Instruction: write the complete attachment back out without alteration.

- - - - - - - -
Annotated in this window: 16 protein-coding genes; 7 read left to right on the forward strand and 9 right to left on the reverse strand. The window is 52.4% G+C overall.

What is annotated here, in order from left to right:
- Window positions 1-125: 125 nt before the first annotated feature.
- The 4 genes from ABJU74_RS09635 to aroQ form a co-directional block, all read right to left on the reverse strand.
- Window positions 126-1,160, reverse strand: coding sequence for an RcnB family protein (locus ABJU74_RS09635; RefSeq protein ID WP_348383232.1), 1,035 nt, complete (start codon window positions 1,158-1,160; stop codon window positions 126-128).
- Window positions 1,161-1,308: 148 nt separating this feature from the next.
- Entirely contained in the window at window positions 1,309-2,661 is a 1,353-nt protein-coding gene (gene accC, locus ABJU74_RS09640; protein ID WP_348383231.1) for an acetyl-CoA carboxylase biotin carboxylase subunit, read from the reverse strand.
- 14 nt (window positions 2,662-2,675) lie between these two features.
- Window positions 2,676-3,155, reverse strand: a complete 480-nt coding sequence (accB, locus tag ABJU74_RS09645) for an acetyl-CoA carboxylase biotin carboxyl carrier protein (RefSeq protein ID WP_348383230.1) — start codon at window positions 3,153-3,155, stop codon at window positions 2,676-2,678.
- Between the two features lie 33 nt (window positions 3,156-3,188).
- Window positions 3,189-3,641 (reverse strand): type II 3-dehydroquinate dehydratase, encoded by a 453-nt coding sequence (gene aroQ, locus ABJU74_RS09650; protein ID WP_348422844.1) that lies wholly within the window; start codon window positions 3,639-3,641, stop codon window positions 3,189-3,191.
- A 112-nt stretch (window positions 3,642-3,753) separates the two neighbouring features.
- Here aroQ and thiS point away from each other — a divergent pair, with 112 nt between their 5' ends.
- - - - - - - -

Annotated in this window: 16 protein-coding genes; 7 read left to right on the forward strand and 9 right to left on the reverse strand. The window is 52.4% G+C overall.

What is annotated here, in order from left to right:
- Window positions 1-125: 125 nt before the first annotated feature.
- The 4 genes from ABJU74_RS09635 to aroQ form a co-directional block, all read right to left on the reverse strand.
- Window positions 126-1,160, reverse strand: coding sequence for an RcnB family protein (locus ABJU74_RS09635; RefSeq protein ID WP_348383232.1), 1,035 nt, complete (start codon window positions 1,158-1,160; stop codon window positions 126-128).
- Window positions 1,161-1,308: 148 nt separating this feature from the next.
- Entirely contained in the window at window positions 1,309-2,661 is a 1,353-nt protein-coding gene (gene accC, locus ABJU74_RS09640; protein ID WP_348383231.1) for an acetyl-CoA carboxylase biotin carboxylase subunit, read from the reverse strand.
- 14 nt (window positions 2,662-2,675) lie between these two features.
- Window positions 2,676-3,155, reverse strand: a complete 480-nt coding sequence (accB, locus tag ABJU74_RS09645) for an acetyl-CoA carboxylase biotin carboxyl carrier protein (RefSeq protein ID WP_348383230.1) — start codon at window positions 3,153-3,155, stop codon at window positions 2,676-2,678.
- Between the two features lie 33 nt (window positions 3,156-3,188).
- Window positions 3,189-3,641 (reverse strand): type II 3-dehydroquinate dehydratase, encoded by a 453-nt coding sequence (gene aroQ, locus ABJU74_RS09650; protein ID WP_348422844.1) that lies wholly within the window; start codon window positions 3,639-3,641, stop codon window positions 3,189-3,191.
- A 112-nt stretch (window positions 3,642-3,753) separates the two neighbouring features.
- Here aroQ and thiS point away from each other — a divergent pair, with 112 nt between their 5' ends.